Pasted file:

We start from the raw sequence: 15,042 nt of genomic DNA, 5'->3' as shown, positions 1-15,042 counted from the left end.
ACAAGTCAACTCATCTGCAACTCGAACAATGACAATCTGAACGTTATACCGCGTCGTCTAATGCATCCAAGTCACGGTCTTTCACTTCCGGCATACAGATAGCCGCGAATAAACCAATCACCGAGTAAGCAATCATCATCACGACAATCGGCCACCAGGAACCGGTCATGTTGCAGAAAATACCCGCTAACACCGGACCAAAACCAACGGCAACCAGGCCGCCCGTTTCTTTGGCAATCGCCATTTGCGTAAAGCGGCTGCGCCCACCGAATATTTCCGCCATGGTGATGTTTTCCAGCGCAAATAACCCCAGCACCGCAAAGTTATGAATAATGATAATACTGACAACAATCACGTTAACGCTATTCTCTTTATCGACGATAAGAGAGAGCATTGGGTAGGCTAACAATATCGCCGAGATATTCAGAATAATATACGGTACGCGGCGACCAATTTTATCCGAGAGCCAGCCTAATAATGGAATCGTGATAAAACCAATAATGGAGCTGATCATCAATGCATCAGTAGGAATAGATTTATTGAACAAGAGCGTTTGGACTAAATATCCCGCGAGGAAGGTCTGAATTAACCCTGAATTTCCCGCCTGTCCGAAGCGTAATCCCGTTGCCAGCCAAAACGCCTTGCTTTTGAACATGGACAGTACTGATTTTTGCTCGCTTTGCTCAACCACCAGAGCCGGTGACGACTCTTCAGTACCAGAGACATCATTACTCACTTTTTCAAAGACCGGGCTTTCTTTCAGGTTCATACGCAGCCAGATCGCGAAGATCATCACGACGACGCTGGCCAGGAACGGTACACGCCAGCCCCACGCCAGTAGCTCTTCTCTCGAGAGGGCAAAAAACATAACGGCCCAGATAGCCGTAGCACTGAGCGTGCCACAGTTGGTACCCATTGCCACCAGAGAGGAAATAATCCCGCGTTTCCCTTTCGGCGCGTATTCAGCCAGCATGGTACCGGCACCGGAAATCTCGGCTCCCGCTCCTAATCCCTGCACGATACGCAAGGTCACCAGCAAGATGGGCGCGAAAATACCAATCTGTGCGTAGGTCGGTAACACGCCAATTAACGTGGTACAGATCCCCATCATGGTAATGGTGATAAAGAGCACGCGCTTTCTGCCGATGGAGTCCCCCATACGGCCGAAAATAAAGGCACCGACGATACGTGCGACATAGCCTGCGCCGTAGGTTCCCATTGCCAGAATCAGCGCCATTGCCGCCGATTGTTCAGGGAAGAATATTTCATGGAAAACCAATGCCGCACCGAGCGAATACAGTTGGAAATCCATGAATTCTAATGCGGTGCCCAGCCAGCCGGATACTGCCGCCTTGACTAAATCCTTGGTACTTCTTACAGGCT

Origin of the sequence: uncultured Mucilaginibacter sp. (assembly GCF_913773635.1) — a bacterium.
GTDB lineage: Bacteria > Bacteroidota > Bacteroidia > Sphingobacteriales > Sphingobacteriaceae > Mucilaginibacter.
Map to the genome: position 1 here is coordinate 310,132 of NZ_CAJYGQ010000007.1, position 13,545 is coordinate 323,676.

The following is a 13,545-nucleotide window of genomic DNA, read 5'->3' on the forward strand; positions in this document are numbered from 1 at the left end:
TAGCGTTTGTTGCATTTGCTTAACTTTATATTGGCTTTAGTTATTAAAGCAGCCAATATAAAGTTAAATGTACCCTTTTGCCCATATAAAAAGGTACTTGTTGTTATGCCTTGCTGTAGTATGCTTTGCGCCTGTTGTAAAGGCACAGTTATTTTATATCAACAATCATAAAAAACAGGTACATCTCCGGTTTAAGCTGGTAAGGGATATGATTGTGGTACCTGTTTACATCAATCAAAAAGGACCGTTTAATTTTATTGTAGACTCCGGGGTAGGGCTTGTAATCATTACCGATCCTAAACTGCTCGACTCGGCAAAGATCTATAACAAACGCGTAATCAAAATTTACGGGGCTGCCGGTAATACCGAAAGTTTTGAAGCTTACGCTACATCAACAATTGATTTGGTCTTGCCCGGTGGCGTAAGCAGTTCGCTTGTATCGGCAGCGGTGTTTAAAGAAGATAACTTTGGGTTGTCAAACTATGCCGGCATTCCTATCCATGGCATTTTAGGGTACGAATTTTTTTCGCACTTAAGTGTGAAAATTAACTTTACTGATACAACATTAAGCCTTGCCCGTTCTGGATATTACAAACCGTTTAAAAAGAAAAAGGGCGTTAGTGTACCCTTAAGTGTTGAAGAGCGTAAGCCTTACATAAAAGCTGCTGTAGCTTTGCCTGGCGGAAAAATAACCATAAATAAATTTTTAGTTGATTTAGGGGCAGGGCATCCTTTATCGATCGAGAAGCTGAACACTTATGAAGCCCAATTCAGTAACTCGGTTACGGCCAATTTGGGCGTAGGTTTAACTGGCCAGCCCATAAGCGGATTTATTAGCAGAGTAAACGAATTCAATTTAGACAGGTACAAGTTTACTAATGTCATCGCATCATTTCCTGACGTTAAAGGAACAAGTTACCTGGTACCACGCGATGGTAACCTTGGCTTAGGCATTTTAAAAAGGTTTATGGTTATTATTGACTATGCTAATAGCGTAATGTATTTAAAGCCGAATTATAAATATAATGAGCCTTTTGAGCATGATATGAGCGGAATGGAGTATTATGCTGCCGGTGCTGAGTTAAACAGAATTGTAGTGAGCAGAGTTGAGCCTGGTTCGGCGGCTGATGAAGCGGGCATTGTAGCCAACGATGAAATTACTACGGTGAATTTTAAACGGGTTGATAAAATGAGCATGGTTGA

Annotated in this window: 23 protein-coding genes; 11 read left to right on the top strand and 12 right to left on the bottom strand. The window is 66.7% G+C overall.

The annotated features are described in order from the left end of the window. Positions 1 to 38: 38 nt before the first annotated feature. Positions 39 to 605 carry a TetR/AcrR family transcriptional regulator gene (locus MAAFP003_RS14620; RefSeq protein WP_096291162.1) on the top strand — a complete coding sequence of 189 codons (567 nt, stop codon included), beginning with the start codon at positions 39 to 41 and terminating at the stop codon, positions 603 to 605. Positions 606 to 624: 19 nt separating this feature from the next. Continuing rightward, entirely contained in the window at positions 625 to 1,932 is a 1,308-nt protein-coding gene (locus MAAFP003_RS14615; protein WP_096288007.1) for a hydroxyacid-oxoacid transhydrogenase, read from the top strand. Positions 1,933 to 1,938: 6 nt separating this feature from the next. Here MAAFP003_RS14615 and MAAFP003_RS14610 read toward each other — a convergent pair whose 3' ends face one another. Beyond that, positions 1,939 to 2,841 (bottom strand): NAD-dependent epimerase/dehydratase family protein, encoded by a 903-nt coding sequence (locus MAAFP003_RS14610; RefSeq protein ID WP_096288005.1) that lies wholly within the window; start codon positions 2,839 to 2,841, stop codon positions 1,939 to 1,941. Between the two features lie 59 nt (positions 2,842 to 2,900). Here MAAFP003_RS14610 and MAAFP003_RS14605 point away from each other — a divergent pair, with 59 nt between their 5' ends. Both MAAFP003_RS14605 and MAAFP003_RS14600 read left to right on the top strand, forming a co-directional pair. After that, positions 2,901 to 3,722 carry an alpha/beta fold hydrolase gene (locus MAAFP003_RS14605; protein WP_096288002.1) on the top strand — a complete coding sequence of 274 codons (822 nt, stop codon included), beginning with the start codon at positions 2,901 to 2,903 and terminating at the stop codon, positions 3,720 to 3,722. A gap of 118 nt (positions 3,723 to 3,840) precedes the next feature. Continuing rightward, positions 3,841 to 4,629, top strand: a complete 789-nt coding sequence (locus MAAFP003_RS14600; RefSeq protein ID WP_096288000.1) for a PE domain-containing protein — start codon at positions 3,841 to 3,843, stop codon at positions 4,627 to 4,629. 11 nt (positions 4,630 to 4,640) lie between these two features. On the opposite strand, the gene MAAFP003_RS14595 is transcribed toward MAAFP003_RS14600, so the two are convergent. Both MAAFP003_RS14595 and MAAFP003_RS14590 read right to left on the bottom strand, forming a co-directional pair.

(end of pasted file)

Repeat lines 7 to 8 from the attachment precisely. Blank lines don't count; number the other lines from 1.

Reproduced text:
TAGCGTTTGTTGCATTTGCTTAACTTTATATTGGCTTTAGTTATTAAAGCAGCCAATATAAAGTTAAATGTACCCTTTTGCCCATATAAAAAGGTACTTGTTGTTATGCCTTGCTGTAGTATGCTTTGCGCCTGTTGTAAAGGCACAGTTATTTTATATCAACAATCATAAAAAACAGGTACATCTCCGGTTTAAGCTGGTAAGGGATATGATTGTGGTACCTGTTTACATCAATCAAAAAGGACCGTTTAATTTTATTGTAGACTCCGGGGTAGGGCTTGTAATCATTACCGATCCTAAACTGCTCGACTCGGCAAAGATCTATAACAAACGCGTAATCAAAATTTACGGGGCTGCCGGTAATACCGAAAGTTTTGAAGCTTACGCTACATCAACAATTGATTTGGTCTTGCCCGGTGGCGTAAGCAGTTCGCTTGTATCGGCAGCGGTGTTTAAAGAAGATAACTTTGGGTTGTCAAACTATGCCGGCATTCCTATCCATGGCATTTTAGGGTACGAATTTTTTTCGCACTTAAGTGTGAAAATTAACTTTACTGATACAACATTAAGCCTTGCCCGTTCTGGATATTACAAACCGTTTAAAAAGAAAAAGGGCGTTAGTGTACCCTTAAGTGTTGAAGAGCGTAAGCCTTACATAAAAGCTGCTGTAGCTTTGCCTGGCGGAAAAATAACCATAAATAAATTTTTAGTTGATTTAGGGGCAGGGCATCCTTTATCGATCGAGAAGCTGAACACTTATGAAGCCCAATTCAGTAACTCGGTTACGGCCAATTTGGGCGTAGGTTTAACTGGCCAGCCCATAAGCGGATTTATTAGCAGAGTAAACGAATTCAATTTAGACAGGTACAAGTTTACTAATGTCATCGCATCATTTCCTGACGTTAAAGGAACAAGTTACCTGGTACCACGCGATGGTAACCTTGGCTTAGGCATTTTAAAAAGGTTTATGGTTATTATTGACTATGCTAATAGCGTAATGTATTTAAAGCCGAATTATAAATATAATGAGCCTTTTGAGCATGATATGAGCGGAATGGAGTATTATGCTGCCGGTGCTGAGTTAAACAGAATTGTAGTGAGCAGAGTTGAGCCTGGTTCGGCGGCTGATGAAGCGGGCATTGTAGCCAACGATGAAATTACTACGGTGAATTTTAAACGGGTTGATAAAATGAGCATGGTTGA

Annotated in this window: 23 protein-coding genes; 11 read left to right on the top strand and 12 right to left on the bottom strand. The window is 66.7% G+C overall.